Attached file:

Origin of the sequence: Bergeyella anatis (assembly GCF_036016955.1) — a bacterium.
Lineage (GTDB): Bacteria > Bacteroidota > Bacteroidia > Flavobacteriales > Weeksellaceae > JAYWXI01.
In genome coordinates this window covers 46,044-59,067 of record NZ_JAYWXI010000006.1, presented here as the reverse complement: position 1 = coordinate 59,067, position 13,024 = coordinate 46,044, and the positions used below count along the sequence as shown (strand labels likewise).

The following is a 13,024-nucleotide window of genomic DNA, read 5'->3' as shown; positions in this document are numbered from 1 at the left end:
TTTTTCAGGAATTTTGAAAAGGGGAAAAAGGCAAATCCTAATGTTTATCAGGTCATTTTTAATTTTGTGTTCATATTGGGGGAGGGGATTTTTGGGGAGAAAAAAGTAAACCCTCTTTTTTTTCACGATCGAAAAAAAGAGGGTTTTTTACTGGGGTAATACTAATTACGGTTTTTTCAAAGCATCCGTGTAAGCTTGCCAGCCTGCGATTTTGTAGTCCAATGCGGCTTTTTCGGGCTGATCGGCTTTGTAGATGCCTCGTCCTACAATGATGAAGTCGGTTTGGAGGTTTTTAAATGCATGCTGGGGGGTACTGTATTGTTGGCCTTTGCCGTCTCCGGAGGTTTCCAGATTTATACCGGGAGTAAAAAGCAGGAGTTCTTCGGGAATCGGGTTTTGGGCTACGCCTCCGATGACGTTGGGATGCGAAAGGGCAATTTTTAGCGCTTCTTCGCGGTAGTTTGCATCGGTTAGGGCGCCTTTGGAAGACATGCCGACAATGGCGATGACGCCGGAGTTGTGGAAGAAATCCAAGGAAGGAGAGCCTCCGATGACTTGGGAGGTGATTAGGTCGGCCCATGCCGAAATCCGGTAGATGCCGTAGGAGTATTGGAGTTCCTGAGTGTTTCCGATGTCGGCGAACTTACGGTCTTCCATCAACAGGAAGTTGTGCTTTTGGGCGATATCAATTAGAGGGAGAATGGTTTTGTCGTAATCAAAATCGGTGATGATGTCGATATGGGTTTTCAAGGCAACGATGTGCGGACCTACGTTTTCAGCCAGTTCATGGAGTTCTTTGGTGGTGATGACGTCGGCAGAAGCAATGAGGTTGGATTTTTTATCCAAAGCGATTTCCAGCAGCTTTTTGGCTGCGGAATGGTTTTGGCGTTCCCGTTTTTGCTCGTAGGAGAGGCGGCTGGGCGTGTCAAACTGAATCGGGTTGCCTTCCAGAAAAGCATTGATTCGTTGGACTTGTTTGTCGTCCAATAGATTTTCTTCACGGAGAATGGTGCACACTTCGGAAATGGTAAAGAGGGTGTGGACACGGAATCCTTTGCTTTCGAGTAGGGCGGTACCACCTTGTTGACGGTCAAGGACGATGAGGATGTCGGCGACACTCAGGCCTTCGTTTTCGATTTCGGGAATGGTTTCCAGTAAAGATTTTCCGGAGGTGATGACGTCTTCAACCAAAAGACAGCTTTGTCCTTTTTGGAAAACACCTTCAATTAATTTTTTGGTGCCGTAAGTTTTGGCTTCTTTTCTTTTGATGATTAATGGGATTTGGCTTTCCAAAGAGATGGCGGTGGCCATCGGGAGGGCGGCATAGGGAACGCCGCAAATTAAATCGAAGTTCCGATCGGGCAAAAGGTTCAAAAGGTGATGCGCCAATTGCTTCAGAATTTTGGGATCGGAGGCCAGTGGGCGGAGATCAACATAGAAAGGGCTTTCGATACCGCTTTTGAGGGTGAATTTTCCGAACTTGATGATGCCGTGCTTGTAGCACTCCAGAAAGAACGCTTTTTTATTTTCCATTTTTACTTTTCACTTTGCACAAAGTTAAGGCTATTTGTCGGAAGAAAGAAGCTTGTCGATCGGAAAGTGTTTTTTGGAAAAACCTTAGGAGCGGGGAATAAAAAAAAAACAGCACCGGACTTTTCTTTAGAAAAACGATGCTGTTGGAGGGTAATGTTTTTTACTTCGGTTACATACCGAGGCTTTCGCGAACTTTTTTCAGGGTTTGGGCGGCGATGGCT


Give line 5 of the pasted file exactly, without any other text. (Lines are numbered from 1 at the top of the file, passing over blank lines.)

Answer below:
TTTTTCAGGAATTTTGAAAAGGGGAAAAAGGCAAATCCTAATGTTTATCAGGTCATTTTTAATTTTGTGTTCATATTGGGGGAGGGGATTTTTGGGGAGAAAAAAGTAAACCCTCTTTTTTTTCACGATCGAAAAAAAGAGGGTTTTTTACTGGGGTAATACTAATTACGGTTTTTTCAAAGCATCCGTGTAAGCTTGCCAGCCTGCGATTTTGTAGTCCAATGCGGCTTTTTCGGGCTGATCGGCTTTGTAGATGCCTCGTCCTACAATGATGAAGTCGGTTTGGAGGTTTTTAAATGCATGCTGGGGGGTACTGTATTGTTGGCCTTTGCCGTCTCCGGAGGTTTCCAGATTTATACCGGGAGTAAAAAGCAGGAGTTCTTCGGGAATCGGGTTTTGGGCTACGCCTCCGATGACGTTGGGATGCGAAAGGGCAATTTTTAGCGCTTCTTCGCGGTAGTTTGCATCGGTTAGGGCGCCTTTGGAAGACATGCCGACAATGGCGATGACGCCGGAGTTGTGGAAGAAATCCAAGGAAGGAGAGCCTCCGATGACTTGGGAGGTGATTAGGTCGGCCCATGCCGAAATCCGGTAGATGCCGTAGGAGTATTGGAGTTCCTGAGTGTTTCCGATGTCGGCGAACTTACGGTCTTCCATCAACAGGAAGTTGTGCTTTTGGGCGATATCAATTAGAGGGAGAATGGTTTTGTCGTAATCAAAATCGGTGATGATGTCGATATGGGTTTTCAAGGCAACGATGTGCGGACCTACGTTTTCAGCCAGTTCATGGAGTTCTTTGGTGGTGATGACGTCGGCAGAAGCAATGAGGTTGGATTTTTTATCCAAAGCGATTTCCAGCAGCTTTTTGGCTGCGGAATGGTTTTGGCGTTCCCGTTTTTGCTCGTAGGAGAGGCGGCTGGGCGTGTCAAACTGAATCGGGTTGCCTTCCAGAAAAGCATTGATTCGTTGGACTTGTTTGTCGTCCAATAGATTTTCTTCACGGAGAATGGTGCACACTTCGGAAATGGTAAAGAGGGTGTGGACACGGAATCCTTTGCTTTCGAGTAGGGCGGTACCACCTTGTTGACGGTCAAGGACGATGAGGATGTCGGCGACACTCAGGCCTTCGTTTTCGATTTCGGGAATGGTTTCCAGTAAAGATTTTCCGGAGGTGATGACGTCTTCAACCAAAAGACAGCTTTGTCCTTTTTGGAAAACACCTTCAATTAATTTTTTGGTGCCGTAAGTTTTGGCTTCTTTTCTTTTGATGATTAATGGGATTTGGCTTTCCAAAGAGATGGCGGTGGCCATCGGGAGGGCGGCATAGGGAACGCCGCAAATTAAATCGAAGTTCCGATCGGGCAAAAGGTTCAAAAGGTGATGCGCCAATTGCTTCAGAATTTTGGGATCGGAGGCCAGTGGGCGGAGATCAACATAGAAAGGGCTTTCGATACCGCTTTTGAGGGTGAATTTTCCGAACTTGATGATGCCGTGCTTGTAGCACTCCAGAAAGAACGCTTTTTTATTTTCCATTTTTACTTTTCACTTTGCACAAAGTTAAGGCTATTTGTCGGAAGAAAGAAGCTTGTCGATCGGAAAGTGTTTTTTGGAAAAACCTTAGGAGCGGGGAATAAAAAAAAAACAGCACCGGACTTTTCTTTAGAAAAACGATGCTGTTGGAGGGTAATGTTTTTTACTTCGGTTACATACCGAGGCTTTCGCGAACTTTTTTCAGGGTTTGGGCGGCGATGGCT